But, she said, it goes both ways: “No bank really wants clients that can’t keep $10 in their checking account.”
This is what happened with Manning. She has used a bank in the past but found it confusing. She said she never really understood the fees and now owes the banks somewhere between $200 and $500.
“You’re more broke when you put your money in the bank,” she said. “I feel like they take out for this and that. It seems like you should be able to manage your own money.”
For both Navarro and Urquilla, financial education for youth is key to getting more people involved in the financial system.
“For some kids, walking into a bank is as foreign as seeing a cow,” Urquilla said.
As the son of immigrants from El Salvador, Urquilla didn’t see much of the financial world when he was growing up.
“Banking was this foreign world to me,” he said. “I’d drive by banks, and it seemed like this place where everybody wanted to be, but nobody in my realm really was.”
He feels that financial education could have been a game-changer for his family. That’s why he’s dedicated his career to educating young people about the financial system.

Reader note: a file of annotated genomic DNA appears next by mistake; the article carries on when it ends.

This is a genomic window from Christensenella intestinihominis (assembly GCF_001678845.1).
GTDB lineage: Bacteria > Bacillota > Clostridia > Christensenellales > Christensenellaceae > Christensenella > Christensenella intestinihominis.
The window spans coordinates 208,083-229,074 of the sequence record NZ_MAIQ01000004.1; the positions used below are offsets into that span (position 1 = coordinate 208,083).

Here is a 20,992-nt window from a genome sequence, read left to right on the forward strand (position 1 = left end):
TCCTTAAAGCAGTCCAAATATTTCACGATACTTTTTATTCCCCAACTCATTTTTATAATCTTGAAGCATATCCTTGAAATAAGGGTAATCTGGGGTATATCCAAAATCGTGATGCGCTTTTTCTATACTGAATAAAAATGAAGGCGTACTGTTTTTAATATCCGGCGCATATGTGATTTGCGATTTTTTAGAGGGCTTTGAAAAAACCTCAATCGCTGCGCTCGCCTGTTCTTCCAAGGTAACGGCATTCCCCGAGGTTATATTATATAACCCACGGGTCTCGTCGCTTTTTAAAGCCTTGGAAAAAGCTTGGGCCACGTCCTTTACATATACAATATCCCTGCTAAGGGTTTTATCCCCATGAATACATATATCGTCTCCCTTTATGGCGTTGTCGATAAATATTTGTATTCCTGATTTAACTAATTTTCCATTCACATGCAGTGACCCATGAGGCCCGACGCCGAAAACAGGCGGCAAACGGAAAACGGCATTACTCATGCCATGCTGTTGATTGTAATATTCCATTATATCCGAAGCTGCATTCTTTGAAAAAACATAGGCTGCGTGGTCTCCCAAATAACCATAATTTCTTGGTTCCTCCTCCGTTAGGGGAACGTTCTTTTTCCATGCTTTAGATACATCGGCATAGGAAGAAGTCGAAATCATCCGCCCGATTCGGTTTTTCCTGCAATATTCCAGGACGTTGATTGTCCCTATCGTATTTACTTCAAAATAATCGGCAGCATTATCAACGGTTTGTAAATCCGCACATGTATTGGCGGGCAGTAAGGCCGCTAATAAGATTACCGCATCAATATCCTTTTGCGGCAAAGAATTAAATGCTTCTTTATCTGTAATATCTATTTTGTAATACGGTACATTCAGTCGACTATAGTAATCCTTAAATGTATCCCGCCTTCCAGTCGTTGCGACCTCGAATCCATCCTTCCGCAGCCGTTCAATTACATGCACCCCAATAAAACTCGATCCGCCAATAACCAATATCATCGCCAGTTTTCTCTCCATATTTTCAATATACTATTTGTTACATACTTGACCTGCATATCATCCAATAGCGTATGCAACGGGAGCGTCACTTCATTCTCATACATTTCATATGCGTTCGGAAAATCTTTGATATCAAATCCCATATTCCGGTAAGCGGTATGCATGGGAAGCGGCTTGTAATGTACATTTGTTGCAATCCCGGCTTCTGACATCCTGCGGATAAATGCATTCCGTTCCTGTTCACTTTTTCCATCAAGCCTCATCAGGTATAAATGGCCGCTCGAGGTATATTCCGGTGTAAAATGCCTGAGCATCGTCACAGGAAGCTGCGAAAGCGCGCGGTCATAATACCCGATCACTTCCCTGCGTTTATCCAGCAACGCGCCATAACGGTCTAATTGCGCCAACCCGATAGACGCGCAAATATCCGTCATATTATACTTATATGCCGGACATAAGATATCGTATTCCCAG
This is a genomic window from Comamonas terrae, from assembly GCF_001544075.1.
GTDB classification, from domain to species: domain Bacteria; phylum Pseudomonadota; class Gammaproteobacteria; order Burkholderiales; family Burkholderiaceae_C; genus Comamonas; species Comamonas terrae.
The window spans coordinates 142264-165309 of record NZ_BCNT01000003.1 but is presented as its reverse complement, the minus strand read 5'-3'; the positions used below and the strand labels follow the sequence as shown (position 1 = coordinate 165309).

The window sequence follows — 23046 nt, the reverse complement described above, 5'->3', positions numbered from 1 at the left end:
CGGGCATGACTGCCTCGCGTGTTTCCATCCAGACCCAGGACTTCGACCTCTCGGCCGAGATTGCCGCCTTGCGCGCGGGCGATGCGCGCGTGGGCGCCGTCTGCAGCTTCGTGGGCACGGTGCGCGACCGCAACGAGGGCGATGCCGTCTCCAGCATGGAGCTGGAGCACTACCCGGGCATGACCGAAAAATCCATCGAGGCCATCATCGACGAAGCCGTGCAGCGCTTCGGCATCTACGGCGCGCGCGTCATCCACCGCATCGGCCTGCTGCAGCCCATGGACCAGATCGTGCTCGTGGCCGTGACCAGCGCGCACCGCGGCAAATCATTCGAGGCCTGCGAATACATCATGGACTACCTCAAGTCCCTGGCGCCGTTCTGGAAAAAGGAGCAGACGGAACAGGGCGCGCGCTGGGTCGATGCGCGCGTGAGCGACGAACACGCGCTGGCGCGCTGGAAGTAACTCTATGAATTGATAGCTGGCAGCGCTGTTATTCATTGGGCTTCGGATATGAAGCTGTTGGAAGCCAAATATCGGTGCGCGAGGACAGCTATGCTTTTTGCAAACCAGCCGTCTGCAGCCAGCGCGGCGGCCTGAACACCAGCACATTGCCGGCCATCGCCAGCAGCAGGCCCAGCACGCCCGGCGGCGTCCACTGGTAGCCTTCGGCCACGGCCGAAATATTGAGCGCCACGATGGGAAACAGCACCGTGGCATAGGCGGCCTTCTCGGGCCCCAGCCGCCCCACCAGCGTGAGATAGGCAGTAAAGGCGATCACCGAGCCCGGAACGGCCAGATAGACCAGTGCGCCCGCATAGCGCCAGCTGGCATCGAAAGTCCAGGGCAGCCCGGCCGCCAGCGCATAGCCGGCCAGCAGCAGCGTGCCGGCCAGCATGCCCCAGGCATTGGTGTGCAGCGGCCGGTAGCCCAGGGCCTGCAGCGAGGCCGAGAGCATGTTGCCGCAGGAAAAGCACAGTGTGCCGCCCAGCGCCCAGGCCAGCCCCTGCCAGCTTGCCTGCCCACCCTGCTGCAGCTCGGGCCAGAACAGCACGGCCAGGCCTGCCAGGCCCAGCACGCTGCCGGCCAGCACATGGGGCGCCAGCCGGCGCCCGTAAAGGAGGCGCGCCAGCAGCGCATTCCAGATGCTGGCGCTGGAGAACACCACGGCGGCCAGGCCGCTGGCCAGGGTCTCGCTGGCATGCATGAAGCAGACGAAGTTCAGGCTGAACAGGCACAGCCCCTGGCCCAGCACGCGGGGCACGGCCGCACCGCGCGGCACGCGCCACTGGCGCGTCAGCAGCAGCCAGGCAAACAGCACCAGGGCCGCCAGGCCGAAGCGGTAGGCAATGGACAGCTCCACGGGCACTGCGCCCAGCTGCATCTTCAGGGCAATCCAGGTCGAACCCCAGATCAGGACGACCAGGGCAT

“If my mom had known just a little more, and had shared that with me, it would have made a huge difference in my life,” he said. “So if I can get in front of students and let them know if a bank’s not on your radar, it’s going to be really tough for you to go anywhere.”
Physical access to a bank can also impede someone from using traditional financial services. In fact, some people like Sarah Pickrell think that “bank deserts” may exist in Kansas City. She’s a financial coach at Catholic Charities. She lives east of Troost and said she sometimes wonders why she doesn’t see more banks in her own neighborhood.